Natural vs Organic skincare - understanding the difference
Natural and organic beauty products are rising in popularity and have become more readily available over the past couple of years. But the terms “organic” and “natural” can be misleading. These are often used interchangeably despite the fact their differences, and packaging can confuse consumers into buying products that are not what they were expecting. Here’s a little know-how to help you spot the difference between organic, certified organic, and natural skin care products.
A product is considered "natural" when it contains ingredients that are sourced from nature rather than created synthetically. It only refers to products or substances produced by a living organism that can be found in nature, however, a natural product could also be sourced from a farm heavily relying on pesticides to cultivate their crops, which can be bad for your health and the environment.
Natural products aren’t very well regulated by any governing bodies in most countries and brands can use the word natural without actually being 100% clean. This means a product that contains a handful of natural skin care ingredients can claim itself as natural, despite the addition of synthetic ingredients. The best way to decide is to turn the bottles around and thoroughly read through the ingredients list. Ingredients are usually mentioned in the order of percentage from highest to lowest, so if you’re trying to limit synthetic ingredients, make sure they’re always listed towards the bottom.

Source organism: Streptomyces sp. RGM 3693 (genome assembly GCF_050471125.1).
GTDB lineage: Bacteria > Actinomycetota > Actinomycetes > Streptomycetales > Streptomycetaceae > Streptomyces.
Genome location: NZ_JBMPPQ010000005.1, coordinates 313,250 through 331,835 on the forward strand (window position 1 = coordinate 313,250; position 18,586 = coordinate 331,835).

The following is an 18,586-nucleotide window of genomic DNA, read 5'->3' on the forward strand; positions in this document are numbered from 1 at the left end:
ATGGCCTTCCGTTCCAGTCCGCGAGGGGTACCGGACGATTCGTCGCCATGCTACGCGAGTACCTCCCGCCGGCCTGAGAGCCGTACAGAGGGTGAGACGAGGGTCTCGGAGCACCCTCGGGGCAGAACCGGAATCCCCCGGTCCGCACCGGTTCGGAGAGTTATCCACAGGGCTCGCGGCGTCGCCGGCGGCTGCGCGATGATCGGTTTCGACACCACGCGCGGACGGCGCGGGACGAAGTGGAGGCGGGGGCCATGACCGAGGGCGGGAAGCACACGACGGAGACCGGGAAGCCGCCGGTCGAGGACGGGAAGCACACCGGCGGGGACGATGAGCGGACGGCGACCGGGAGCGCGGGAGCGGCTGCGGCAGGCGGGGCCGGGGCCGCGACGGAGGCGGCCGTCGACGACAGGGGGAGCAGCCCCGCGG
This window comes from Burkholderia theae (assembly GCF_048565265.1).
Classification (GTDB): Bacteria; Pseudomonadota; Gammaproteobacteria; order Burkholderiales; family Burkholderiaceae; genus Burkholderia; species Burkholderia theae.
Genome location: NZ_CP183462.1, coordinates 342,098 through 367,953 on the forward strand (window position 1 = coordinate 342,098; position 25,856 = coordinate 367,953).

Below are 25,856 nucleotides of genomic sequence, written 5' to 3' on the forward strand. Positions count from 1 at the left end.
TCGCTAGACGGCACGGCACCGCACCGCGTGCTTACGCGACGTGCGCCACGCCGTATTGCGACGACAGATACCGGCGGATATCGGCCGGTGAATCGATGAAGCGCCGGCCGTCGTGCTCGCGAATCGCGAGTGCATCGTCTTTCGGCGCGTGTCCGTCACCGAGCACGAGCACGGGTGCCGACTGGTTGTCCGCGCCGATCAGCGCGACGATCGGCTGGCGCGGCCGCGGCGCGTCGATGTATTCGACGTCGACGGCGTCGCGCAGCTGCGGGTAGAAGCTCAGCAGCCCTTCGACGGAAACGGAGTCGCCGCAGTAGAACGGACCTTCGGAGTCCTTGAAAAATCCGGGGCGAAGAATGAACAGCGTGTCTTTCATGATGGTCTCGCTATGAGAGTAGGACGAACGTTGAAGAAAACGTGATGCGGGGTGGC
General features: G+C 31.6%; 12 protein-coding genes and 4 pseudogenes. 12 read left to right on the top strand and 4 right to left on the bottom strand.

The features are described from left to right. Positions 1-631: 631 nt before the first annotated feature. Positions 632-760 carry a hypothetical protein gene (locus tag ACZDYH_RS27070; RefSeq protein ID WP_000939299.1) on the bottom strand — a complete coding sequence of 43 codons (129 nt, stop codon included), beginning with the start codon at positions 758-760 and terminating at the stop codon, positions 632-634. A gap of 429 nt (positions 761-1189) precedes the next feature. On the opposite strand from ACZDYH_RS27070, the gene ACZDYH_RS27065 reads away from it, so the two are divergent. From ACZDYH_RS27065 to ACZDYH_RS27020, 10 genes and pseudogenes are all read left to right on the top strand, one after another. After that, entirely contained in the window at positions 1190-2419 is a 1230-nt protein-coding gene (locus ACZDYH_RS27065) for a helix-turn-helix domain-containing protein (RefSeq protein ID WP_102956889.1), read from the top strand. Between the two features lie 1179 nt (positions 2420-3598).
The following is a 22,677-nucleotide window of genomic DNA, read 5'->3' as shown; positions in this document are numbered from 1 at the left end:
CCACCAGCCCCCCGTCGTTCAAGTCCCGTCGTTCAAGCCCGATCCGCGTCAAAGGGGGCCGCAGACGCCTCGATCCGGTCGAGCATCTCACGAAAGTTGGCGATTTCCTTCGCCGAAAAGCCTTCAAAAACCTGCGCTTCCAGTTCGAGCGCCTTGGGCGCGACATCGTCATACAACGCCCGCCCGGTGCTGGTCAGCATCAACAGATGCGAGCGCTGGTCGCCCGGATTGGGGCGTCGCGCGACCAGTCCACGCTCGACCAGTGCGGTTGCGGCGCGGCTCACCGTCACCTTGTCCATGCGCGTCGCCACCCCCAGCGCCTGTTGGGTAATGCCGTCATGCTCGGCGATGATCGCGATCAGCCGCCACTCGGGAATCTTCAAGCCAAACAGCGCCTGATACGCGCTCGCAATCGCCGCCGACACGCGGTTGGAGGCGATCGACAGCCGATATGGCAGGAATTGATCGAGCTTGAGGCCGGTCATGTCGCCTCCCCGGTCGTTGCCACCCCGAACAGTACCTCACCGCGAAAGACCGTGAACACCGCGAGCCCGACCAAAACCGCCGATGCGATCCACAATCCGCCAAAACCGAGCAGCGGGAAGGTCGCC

Organic beauty products are made of plant-based ingredients that are grown without the use of fertilizers and pesticides or any chemicals at all. Instead, organic farmers develop a healthy fertile soil by growing and rotating a mix of crops (to replace nutrients taken from the soil by previous crops), adding organic materials such as compost or manure to the soil. Organic farms follow strict guidelines and processes to keep their produce 100% toxin free.
However, it’s worth noting that just because a product uses the term organic on its packaging, it doesn’t mean it’s 100 percent organic. Regulatory bodies across the world state a product must contain between 70-95 percent organic ingredients to wear the claim of an organic brand.
It goes without saying that organic products are a much safer, healthier alternative for your skincare when compared to natural products.
Certified Organic Skincare
For a product to claim it’s ‘certified organic’, it must meet a number of strict specifications that go beyond the ‘organic’ requirements. The ingredients must still be grown and prepared under the same rigid conditions, but the concentration percentage of organic ingredients must be higher. A product must contain 95-100% organically farmed ingredients to be able to claim that it is ‘certified organic’.
The terms "vegan" and "cruelty-free" are not linked to or synonymous to "natural" or "organic," though there is often some overlap due to shared philosophies.